Unfortunately, seemingly perfect parenting can cause problems for your kids and your own sanity. Give yourself a break from the parenting rat race by ditching these "perfect" habits so that you can enjoy your relationship with your kids again.
Everyone loves a happy family. The problem, however, is that even happy families are also sad, angry, frustrated and disappointed from time to time. Allow your child to see your genuine emotions so he can learn emotional regulation and coping skills.
Your child doesn't deserve the best of the best. She deserves to have fun, and she deserves to not stress about how much money and emotional energy you've invested in her activities.
A dad once "man-splained" to me that he and his ex never used a babysitter before their kids were ten, because they didn't want to trust their kids to someone else. I thought, "Wait, didn't you guys end up divorced?" Right. If you don't have family nearby, you simply must hire a babysitter to give yourself a break and to teach your children that there are other trustworthy adults in the world.
When you demand for your child to earn perfect grades, it may work for a while. It won't, however, create a love of learning. If what you're really after is your child's love of learning rather than your love of raising a genius child, find ways to reward your little scholar that have nothing to do with the report card.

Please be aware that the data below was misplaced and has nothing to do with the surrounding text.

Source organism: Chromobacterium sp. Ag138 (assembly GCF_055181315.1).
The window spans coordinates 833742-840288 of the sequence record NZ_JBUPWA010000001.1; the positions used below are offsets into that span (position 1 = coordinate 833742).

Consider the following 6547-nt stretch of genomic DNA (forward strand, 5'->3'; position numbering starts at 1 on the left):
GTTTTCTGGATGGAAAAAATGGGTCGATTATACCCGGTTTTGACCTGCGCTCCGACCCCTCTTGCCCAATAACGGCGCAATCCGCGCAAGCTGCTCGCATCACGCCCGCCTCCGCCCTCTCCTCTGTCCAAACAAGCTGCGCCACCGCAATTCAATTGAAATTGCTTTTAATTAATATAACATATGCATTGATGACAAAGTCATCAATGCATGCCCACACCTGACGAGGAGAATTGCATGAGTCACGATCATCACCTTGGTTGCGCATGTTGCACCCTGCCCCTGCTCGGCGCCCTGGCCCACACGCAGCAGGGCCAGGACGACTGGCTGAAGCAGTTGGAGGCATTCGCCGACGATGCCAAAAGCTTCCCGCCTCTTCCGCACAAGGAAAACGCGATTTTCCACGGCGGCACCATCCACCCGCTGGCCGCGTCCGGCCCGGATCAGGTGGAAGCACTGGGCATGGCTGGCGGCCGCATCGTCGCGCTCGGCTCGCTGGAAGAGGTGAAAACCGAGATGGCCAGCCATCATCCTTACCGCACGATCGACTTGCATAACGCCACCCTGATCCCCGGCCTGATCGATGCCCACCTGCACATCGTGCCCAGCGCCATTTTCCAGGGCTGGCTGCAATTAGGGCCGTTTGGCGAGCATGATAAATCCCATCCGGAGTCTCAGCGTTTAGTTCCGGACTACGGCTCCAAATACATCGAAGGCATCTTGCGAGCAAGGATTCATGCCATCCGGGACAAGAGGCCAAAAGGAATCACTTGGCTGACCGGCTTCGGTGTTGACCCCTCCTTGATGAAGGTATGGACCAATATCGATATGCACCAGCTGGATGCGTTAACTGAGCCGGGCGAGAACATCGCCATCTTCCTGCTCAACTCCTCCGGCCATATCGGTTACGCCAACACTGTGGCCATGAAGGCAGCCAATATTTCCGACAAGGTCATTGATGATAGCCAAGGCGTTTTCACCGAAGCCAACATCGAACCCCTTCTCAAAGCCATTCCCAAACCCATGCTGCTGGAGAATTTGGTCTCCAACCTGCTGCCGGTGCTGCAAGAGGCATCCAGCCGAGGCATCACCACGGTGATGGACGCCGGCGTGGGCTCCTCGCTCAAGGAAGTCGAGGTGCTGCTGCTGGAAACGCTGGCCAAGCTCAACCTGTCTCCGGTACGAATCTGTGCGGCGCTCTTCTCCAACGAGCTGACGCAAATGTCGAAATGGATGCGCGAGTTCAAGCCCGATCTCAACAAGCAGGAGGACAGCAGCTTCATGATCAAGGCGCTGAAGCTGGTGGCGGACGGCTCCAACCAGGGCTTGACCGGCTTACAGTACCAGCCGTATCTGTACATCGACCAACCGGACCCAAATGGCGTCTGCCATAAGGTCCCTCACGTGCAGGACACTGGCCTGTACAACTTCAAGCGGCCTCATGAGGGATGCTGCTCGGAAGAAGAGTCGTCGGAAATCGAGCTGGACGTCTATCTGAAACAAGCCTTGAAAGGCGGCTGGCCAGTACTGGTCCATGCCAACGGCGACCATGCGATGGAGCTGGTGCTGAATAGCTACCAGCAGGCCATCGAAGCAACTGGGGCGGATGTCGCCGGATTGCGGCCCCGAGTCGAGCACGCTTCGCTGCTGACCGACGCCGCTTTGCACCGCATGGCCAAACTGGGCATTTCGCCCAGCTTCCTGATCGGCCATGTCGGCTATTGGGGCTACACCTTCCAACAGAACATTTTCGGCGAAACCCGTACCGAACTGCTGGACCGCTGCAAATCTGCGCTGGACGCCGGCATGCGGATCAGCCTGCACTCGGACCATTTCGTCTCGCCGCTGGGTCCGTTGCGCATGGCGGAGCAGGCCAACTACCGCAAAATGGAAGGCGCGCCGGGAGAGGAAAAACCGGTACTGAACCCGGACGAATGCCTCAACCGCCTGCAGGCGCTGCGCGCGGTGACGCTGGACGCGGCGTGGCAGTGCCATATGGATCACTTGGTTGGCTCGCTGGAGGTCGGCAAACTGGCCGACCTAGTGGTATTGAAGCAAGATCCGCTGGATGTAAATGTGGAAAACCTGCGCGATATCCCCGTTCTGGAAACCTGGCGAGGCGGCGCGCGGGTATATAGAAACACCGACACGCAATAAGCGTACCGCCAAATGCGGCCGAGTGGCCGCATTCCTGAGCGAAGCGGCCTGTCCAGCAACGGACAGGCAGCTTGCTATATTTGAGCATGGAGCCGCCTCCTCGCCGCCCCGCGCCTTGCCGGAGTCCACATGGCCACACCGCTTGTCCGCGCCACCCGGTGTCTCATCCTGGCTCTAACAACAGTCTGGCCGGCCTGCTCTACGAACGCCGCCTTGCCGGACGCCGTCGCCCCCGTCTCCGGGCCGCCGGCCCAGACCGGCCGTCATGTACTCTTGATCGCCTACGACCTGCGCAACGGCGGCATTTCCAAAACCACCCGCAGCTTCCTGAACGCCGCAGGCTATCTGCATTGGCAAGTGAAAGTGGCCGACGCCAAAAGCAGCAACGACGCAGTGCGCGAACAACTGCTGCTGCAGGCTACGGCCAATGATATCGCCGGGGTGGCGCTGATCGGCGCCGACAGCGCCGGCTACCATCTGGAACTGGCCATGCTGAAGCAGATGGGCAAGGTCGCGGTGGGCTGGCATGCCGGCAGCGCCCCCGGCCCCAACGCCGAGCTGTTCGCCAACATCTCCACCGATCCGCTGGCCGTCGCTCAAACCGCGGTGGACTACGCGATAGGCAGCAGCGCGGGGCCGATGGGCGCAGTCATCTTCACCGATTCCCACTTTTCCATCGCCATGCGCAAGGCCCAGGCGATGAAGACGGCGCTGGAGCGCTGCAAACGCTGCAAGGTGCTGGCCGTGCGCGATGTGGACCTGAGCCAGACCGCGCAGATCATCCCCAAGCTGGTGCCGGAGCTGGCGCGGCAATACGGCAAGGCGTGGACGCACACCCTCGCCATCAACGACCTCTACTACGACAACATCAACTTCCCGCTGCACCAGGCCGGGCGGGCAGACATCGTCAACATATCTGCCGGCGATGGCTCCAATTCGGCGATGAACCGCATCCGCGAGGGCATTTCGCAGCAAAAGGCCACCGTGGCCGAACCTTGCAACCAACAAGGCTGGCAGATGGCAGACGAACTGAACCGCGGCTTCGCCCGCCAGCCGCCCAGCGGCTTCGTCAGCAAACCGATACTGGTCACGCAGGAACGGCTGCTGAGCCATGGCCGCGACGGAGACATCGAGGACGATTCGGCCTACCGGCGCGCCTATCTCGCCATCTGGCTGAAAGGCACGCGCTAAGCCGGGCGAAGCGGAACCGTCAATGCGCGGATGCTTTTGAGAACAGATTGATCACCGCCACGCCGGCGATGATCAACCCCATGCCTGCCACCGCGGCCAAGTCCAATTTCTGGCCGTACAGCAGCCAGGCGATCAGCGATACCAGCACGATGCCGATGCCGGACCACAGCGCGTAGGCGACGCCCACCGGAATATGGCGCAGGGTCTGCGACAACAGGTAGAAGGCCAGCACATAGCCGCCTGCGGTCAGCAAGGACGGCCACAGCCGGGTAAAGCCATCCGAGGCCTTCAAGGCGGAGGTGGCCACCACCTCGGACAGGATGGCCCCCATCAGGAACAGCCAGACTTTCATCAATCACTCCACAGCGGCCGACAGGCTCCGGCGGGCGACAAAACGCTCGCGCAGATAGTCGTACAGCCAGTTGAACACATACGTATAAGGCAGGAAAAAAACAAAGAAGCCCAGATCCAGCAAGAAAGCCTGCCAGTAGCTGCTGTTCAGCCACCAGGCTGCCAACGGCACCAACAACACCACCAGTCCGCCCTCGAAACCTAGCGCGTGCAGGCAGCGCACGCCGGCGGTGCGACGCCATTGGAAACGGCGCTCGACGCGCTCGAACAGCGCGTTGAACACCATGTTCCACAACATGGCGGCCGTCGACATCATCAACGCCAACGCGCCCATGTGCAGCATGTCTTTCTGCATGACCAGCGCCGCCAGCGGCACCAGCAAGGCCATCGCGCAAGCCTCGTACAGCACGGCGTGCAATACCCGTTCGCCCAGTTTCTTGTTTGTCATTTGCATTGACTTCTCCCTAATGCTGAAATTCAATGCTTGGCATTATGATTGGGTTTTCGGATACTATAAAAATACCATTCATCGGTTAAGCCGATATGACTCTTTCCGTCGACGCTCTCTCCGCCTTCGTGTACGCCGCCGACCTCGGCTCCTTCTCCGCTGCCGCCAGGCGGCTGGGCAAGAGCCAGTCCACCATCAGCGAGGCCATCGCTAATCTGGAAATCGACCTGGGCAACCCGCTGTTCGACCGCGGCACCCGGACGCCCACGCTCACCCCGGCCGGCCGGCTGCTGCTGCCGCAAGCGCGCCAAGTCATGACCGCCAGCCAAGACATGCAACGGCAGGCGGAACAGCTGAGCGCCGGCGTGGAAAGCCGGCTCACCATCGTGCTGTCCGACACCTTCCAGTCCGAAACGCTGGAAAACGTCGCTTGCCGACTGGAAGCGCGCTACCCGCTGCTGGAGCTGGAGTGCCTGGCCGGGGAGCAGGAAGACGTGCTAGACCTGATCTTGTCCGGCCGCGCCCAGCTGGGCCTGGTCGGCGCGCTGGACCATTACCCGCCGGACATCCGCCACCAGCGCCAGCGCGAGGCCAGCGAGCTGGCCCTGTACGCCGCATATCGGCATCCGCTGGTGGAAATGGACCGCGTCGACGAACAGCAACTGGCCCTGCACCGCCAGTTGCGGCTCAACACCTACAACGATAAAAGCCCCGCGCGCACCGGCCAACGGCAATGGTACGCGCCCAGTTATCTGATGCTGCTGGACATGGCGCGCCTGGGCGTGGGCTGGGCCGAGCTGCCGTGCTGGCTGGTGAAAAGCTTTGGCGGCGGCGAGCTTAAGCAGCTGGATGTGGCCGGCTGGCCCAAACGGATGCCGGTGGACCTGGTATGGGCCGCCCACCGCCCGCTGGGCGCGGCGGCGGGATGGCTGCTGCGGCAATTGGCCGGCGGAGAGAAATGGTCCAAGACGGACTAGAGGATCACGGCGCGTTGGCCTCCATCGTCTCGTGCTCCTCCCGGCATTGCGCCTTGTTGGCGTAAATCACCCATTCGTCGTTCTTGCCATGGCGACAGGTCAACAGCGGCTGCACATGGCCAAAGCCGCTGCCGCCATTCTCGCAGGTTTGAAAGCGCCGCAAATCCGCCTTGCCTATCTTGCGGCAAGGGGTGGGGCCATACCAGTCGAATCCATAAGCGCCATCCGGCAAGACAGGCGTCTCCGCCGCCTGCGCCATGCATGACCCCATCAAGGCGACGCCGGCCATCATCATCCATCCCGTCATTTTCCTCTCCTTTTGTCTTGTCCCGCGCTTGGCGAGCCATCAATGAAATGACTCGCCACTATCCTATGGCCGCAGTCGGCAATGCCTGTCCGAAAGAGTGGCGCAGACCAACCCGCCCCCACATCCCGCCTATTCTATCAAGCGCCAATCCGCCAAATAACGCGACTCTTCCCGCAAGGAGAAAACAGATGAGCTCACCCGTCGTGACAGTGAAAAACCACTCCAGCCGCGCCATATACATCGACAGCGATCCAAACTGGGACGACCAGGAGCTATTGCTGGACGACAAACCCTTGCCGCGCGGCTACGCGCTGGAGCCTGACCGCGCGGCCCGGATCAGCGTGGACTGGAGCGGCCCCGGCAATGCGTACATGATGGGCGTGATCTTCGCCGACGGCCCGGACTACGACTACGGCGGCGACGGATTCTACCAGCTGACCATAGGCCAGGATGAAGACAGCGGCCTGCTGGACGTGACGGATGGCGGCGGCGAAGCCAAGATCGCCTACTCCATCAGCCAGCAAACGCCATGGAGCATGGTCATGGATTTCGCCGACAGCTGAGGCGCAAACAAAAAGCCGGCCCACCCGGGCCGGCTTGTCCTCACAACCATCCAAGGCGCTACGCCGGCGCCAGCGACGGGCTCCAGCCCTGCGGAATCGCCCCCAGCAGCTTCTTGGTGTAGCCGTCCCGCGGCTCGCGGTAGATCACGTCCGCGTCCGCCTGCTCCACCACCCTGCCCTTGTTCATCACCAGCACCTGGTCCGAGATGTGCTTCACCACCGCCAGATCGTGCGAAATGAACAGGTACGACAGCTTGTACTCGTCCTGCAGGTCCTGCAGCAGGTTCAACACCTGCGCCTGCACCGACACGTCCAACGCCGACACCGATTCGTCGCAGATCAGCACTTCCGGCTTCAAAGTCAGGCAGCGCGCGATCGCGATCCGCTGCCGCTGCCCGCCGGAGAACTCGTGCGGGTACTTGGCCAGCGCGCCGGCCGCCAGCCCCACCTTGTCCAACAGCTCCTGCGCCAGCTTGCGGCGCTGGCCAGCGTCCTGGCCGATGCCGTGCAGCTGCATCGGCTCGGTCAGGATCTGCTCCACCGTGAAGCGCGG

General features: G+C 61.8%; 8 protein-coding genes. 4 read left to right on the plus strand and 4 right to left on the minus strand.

My mom bought only healthy stuff when I was growing up, and that translated into a lot of binge eating when I went to college. You can stick with mostly healthy foods in your house, but a few unhealthy options can teach your child the art of moderation before leaving home.
"Should" is a nasty little word that can generate both good behavior and a lot of shame. If you have a rule for your house, insist on it. But don't introduce "should" into your parenting language to control behavior.
Consider, for instance, the difference between these two mantras I often hear from women: "I should lose ten pounds," versus, "I want to lose ten pounds." Which one is dripping in shame, and which one enhances power and self-control?
Step away from the day planner. Packing your kid's schedule with activities is a recipe for burnout, so just pick one activity at a time. Remember that your child's downtime is when he learns to self-regulate, ponder and relax, which are hugely important (and disappearing) skills for the real world.
Repeat after me: "My child does not reflect on me." I know it's tempting to think he does, but enmeshing your reputation with your child's is a good way to destroy the relationship as he grows older and becomes his own person.
It's impossible, so don't even try it. Children are remarkably resilient, so you don't need to worry about long-term damage if you can't get your kid everything she wants. You may even teach some virtues that are in short supply these days: diligence, patience and gratitude.
You're going to mess up. Your child will be mad at you, and she may even have some fodder for therapy when she grows older. But the only way to really mess this thing up is by insisting that you can't and won't.
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